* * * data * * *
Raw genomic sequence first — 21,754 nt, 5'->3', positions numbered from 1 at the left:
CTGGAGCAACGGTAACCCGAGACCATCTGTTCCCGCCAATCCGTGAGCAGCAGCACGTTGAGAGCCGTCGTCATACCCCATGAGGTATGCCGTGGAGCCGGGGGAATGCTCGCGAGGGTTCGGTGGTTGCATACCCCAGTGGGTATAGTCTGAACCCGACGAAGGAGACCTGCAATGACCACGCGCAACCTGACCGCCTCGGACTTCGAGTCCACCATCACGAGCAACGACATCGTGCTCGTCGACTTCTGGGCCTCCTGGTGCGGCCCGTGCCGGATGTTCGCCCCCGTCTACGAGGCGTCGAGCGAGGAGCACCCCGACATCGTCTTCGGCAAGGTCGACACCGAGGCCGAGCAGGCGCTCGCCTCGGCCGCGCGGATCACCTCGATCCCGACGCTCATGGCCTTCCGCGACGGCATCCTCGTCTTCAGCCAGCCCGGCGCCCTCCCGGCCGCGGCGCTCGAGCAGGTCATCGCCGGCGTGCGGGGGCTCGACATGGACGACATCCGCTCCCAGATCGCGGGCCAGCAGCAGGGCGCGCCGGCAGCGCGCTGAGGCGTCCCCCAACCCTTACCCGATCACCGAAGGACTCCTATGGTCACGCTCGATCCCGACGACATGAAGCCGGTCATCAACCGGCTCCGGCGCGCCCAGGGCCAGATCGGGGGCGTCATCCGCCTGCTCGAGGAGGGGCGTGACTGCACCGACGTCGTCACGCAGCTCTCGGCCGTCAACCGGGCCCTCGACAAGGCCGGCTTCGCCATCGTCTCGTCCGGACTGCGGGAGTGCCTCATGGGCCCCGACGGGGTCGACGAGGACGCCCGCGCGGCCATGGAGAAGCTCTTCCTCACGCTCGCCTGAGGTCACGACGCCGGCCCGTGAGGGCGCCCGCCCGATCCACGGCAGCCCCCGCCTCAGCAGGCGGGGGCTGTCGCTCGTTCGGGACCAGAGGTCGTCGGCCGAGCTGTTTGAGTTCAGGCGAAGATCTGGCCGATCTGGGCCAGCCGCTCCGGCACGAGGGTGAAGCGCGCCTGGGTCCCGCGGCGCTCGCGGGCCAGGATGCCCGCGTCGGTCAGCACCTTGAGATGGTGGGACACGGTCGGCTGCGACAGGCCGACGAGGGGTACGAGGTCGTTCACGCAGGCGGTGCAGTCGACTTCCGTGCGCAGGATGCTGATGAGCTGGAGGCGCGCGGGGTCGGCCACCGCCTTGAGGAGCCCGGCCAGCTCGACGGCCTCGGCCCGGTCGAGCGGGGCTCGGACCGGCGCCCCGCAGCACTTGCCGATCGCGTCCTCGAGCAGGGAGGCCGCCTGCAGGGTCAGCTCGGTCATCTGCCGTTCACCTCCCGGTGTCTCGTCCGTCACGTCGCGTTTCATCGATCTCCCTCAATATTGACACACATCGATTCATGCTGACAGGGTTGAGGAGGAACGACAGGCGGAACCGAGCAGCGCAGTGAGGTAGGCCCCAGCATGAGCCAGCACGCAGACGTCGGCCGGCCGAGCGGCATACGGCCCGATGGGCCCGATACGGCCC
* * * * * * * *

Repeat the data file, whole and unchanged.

Raw genomic sequence first — 21,754 nt, 5'->3', positions numbered from 1 at the left:
CTGGAGCAACGGTAACCCGAGACCATCTGTTCCCGCCAATCCGTGAGCAGCAGCACGTTGAGAGCCGTCGTCATACCCCATGAGGTATGCCGTGGAGCCGGGGGAATGCTCGCGAGGGTTCGGTGGTTGCATACCCCAGTGGGTATAGTCTGAACCCGACGAAGGAGACCTGCAATGACCACGCGCAACCTGACCGCCTCGGACTTCGAGTCCACCATCACGAGCAACGACATCGTGCTCGTCGACTTCTGGGCCTCCTGGTGCGGCCCGTGCCGGATGTTCGCCCCCGTCTACGAGGCGTCGAGCGAGGAGCACCCCGACATCGTCTTCGGCAAGGTCGACACCGAGGCCGAGCAGGCGCTCGCCTCGGCCGCGCGGATCACCTCGATCCCGACGCTCATGGCCTTCCGCGACGGCATCCTCGTCTTCAGCCAGCCCGGCGCCCTCCCGGCCGCGGCGCTCGAGCAGGTCATCGCCGGCGTGCGGGGGCTCGACATGGACGACATCCGCTCCCAGATCGCGGGCCAGCAGCAGGGCGCGCCGGCAGCGCGCTGAGGCGTCCCCCAACCCTTACCCGATCACCGAAGGACTCCTATGGTCACGCTCGATCCCGACGACATGAAGCCGGTCATCAACCGGCTCCGGCGCGCCCAGGGCCAGATCGGGGGCGTCATCCGCCTGCTCGAGGAGGGGCGTGACTGCACCGACGTCGTCACGCAGCTCTCGGCCGTCAACCGGGCCCTCGACAAGGCCGGCTTCGCCATCGTCTCGTCCGGACTGCGGGAGTGCCTCATGGGCCCCGACGGGGTCGACGAGGACGCCCGCGCGGCCATGGAGAAGCTCTTCCTCACGCTCGCCTGAGGTCACGACGCCGGCCCGTGAGGGCGCCCGCCCGATCCACGGCAGCCCCCGCCTCAGCAGGCGGGGGCTGTCGCTCGTTCGGGACCAGAGGTCGTCGGCCGAGCTGTTTGAGTTCAGGCGAAGATCTGGCCGATCTGGGCCAGCCGCTCCGGCACGAGGGTGAAGCGCGCCTGGGTCCCGCGGCGCTCGCGGGCCAGGATGCCCGCGTCGGTCAGCACCTTGAGATGGTGGGACACGGTCGGCTGCGACAGGCCGACGAGGGGTACGAGGTCGTTCACGCAGGCGGTGCAGTCGACTTCCGTGCGCAGGATGCTGATGAGCTGGAGGCGCGCGGGGTCGGCCACCGCCTTGAGGAGCCCGGCCAGCTCGACGGCCTCGGCCCGGTCGAGCGGGGCTCGGACCGGCGCCCCGCAGCACTTGCCGATCGCGTCCTCGAGCAGGGAGGCCGCCTGCAGGGTCAGCTCGGTCATCTGCCGTTCACCTCCCGGTGTCTCGTCCGTCACGTCGCGTTTCATCGATCTCCCTCAATATTGACACACATCGATTCATGCTGACAGGGTTGAGGAGGAACGACAGGCGGAACCGAGCAGCGCAGTGAGGTAGGCCCCAGCATGAGCCAGCACGCAGACGTCGGCCGGCCGAGCGGCATACGGCCCGATGGGCCCGATACGGCCC